Published: October 17, 2017

The company argues that organic waste would ameliorate rising levels of waste and shortfalls of raw material, as well as providing industry with cheap, low carbon materials. — Global Construction Review

By Mackenzie Goldberg

Beyond being delicious, peanuts, rice, bananas, potatoes and mushrooms have something else in common—they are all being proposed by Arup group as potential building materials in their new report titled “The Urban Bio-Loop.”

According to the authors, the report aims “at demonstrating that a different paradigm for materials in construction is possible.” This could be done by diverting, in part, organic waste that is traditionally managed through landfill, incineration and composting to become a resource for the creation of construction engineering and architecture products.

THE BIOLOOP Nature becomes an endless source of feedstock for the built environment

Some of the organic materials proposed are: peanut shells, which can be used to produce low-cost partition boards that are resistant to moisture and fire; rice, whose husks can be turned to ash and mixed with cement to reduce need for fillers; bananas, whose fruits and leaves can make rugged textiles due to high-strength fibres; potato peels, which can be cleaned, pressed and dried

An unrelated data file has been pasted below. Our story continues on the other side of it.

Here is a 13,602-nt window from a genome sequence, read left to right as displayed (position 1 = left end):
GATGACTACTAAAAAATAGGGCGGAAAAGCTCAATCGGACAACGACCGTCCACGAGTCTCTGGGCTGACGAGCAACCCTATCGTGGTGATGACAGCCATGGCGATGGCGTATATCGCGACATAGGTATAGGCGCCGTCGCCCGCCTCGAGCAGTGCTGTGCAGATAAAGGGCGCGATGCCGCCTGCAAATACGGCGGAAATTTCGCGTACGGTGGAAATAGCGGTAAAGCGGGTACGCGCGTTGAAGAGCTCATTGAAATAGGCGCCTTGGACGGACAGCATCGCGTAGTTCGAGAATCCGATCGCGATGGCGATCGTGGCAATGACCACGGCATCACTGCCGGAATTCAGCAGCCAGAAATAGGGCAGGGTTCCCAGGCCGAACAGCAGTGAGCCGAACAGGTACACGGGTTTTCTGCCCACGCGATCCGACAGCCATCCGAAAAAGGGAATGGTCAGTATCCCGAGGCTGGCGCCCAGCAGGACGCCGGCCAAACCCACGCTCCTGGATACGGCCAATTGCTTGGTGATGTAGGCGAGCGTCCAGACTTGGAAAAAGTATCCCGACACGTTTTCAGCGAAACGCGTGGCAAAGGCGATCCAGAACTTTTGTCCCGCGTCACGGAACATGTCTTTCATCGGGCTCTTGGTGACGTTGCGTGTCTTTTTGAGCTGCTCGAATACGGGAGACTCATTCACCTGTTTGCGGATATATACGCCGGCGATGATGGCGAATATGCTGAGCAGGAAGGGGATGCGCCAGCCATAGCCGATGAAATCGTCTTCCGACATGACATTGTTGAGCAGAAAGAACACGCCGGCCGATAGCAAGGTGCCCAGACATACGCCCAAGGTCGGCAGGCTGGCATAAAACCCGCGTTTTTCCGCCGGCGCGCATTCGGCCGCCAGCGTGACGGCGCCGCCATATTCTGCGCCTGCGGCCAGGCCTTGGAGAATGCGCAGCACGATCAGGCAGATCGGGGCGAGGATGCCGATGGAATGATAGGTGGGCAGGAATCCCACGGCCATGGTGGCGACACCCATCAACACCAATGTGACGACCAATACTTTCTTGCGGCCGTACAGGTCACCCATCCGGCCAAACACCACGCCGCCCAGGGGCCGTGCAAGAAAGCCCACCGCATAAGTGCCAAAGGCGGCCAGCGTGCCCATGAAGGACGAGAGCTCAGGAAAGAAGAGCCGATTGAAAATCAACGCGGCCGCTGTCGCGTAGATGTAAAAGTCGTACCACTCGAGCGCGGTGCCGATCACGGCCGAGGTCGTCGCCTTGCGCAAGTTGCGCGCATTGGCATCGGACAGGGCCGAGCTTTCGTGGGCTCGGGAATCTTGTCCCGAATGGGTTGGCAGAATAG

CURRENT MODEL Biological loop considering traditional disposal options

to create a low-weight, fire-resistant and water-repellent insulating material; and mushrooms, which Arup has previously used to grow a 40-foot tower.

ALTERNATIVE MODEL Organic waste acquires value through technical exploitation

Using food waste for building materials would help create a circular economy where organic waste, instead of being disposed, is the main resource, the group argues. This would help ameliorate rising levels of waste and shortfalls of raw material, as well as providing the industry with cheap, low carbon materials.

Products are made by mixing rice husks ash with cement to reduce the need for fillers.Rice can be also used as raw material for boards production as showcased with other plants previously.